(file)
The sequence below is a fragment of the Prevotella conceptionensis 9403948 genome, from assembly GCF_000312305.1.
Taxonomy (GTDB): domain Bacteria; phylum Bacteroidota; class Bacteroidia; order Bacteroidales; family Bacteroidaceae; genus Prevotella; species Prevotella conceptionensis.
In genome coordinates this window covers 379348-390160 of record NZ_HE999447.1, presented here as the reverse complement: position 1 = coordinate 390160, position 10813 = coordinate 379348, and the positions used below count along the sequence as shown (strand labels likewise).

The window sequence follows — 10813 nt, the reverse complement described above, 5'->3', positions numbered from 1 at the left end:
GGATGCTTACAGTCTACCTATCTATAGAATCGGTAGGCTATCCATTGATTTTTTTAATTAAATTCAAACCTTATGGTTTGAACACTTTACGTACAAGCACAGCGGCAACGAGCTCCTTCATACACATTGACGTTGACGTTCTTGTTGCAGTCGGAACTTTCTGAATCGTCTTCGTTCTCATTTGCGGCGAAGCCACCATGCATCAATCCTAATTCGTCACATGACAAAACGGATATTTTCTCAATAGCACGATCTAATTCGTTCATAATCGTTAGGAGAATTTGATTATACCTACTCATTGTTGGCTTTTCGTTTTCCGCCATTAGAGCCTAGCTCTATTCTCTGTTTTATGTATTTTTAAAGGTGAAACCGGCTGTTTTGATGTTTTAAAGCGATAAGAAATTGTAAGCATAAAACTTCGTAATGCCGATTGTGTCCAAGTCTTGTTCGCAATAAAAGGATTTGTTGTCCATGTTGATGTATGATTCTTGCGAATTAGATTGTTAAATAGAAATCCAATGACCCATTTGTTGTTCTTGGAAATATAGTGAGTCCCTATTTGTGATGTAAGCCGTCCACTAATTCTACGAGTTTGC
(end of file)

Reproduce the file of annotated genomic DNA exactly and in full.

The sequence below is a fragment of the Prevotella conceptionensis 9403948 genome, from assembly GCF_000312305.1.
Taxonomy (GTDB): domain Bacteria; phylum Bacteroidota; class Bacteroidia; order Bacteroidales; family Bacteroidaceae; genus Prevotella; species Prevotella conceptionensis.
In genome coordinates this window covers 379348-390160 of record NZ_HE999447.1, presented here as the reverse complement: position 1 = coordinate 390160, position 10813 = coordinate 379348, and the positions used below count along the sequence as shown (strand labels likewise).

The window sequence follows — 10813 nt, the reverse complement described above, 5'->3', positions numbered from 1 at the left end:
GGATGCTTACAGTCTACCTATCTATAGAATCGGTAGGCTATCCATTGATTTTTTTAATTAAATTCAAACCTTATGGTTTGAACACTTTACGTACAAGCACAGCGGCAACGAGCTCCTTCATACACATTGACGTTGACGTTCTTGTTGCAGTCGGAACTTTCTGAATCGTCTTCGTTCTCATTTGCGGCGAAGCCACCATGCATCAATCCTAATTCGTCACATGACAAAACGGATATTTTCTCAATAGCACGATCTAATTCGTTCATAATCGTTAGGAGAATTTGATTATACCTACTCATTGTTGGCTTTTCGTTTTCCGCCATTAGAGCCTAGCTCTATTCTCTGTTTTATGTATTTTTAAAGGTGAAACCGGCTGTTTTGATGTTTTAAAGCGATAAGAAATTGTAAGCATAAAACTTCGTAATGCCGATTGTGTCCAAGTCTTGTTCGCAATAAAAGGATTTGTTGTCCATGTTGATGTATGATTCTTGCGAATTAGATTGTTAAATAGAAATCCAATGACCCATTTGTTGTTCTTGGAAATATAGTGAGTCCCTATTTGTGATGTAAGCCGTCCACTAATTCTACGAGTTTGC